Exploratory Studies of Nitroso Compound Formation and Occurrence as a New Class of Disinfectant By-products in Drinking Water and Wastewater
Until recently it was believed that the occurrence of nitroso compounds in drinking water and wastewater was due to contamination of the source water. Recent observations indicate that N-nitrosodimethylamine (NDMA), a particularly potent carcinogen, can be produced during water and wastewater treatment. Studies at Iowa have recently elucidated a novel formation pathway that involves reactions of chlorine, ammonia, and dimethylamine that support the hypothesis that NDMA is a new disinfectant by-product (DBP). We propose that NDMA is but one representative of a new class of disinfectant by-products, the nitroso compounds, many of which are of health concern. We hypothesize that other types of nitroso compounds are also formed by a similar mechanism in chlorinated and chloraminated drinking and waster. This project will investigate the formation mechanism and occurrence of several nitroso compounds (not NDMA). This information is important in making comprehensive risk assessments of disinfection practices.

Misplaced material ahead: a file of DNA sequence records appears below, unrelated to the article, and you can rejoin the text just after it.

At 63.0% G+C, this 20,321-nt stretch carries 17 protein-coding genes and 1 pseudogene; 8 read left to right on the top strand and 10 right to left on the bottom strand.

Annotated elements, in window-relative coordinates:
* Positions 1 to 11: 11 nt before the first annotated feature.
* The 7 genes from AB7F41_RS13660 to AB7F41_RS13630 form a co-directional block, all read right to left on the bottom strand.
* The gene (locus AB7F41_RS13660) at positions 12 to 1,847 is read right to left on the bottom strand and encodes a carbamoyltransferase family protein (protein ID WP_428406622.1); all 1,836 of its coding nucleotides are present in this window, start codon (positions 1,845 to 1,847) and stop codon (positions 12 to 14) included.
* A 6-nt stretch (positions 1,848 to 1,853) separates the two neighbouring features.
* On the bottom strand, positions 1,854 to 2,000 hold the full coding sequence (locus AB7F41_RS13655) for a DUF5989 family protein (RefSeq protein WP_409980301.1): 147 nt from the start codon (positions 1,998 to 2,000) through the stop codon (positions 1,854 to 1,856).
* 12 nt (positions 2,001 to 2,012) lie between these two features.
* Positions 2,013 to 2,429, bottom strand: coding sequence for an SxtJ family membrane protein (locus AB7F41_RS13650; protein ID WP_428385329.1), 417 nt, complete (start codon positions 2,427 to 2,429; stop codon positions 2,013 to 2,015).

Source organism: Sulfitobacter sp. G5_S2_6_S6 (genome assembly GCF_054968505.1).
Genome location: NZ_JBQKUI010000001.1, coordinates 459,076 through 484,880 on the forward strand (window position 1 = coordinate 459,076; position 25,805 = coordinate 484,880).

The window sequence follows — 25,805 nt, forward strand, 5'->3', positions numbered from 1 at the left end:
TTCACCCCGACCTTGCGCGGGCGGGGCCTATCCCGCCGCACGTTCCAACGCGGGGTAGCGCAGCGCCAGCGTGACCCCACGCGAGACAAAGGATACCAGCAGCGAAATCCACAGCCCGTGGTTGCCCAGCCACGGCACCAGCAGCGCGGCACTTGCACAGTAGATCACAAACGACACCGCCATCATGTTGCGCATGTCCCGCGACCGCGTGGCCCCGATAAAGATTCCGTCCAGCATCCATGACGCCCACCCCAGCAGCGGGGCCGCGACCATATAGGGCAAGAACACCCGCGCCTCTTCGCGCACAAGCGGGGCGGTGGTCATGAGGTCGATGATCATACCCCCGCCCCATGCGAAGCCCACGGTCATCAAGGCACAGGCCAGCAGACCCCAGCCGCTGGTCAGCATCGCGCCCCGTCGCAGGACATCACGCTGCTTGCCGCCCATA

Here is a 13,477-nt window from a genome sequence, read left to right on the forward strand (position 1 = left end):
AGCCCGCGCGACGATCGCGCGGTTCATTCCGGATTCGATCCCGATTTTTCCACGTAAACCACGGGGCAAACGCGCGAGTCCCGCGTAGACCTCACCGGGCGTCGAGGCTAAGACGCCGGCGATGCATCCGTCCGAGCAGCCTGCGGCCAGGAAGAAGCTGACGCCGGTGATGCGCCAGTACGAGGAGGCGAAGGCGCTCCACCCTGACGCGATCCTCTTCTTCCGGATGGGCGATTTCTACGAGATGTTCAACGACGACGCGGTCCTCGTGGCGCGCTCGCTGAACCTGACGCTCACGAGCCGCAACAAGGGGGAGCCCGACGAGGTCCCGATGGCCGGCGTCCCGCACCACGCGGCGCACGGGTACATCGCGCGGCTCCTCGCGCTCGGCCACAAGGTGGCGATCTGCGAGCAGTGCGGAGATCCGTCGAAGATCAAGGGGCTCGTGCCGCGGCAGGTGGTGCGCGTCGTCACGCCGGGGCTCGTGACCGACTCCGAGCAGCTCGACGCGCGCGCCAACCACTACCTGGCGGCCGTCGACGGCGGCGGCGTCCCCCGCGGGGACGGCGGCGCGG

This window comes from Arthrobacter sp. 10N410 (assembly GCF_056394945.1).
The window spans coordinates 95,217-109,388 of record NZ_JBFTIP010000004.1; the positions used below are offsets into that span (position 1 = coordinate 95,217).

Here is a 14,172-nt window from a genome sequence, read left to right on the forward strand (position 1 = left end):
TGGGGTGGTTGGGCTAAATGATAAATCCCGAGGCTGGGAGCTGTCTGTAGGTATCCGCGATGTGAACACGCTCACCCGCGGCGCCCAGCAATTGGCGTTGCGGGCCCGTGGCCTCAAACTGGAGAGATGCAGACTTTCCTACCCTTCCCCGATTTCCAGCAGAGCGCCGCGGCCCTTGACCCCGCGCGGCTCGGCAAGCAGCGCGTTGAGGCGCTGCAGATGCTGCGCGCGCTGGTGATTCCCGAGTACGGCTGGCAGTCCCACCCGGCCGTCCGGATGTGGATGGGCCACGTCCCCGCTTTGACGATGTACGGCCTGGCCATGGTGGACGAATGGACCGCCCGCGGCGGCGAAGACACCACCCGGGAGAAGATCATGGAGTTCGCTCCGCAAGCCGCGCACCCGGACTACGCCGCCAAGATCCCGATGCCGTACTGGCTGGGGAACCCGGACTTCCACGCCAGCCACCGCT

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Choi J, Valentine RL. N-nitrosodimethylamine formation by free-chlorine-enhanced nitrosation of dimethylamine. Environ Sci Technol. 2003 37(21):4871-76.
Choi J, Duirk SE, Valentine RL. Mechanistic studies of N-nitrosodimethlamine (NDMA) formation in chlorinated drinking water. J Environ Monit 2002 4(2):249-52.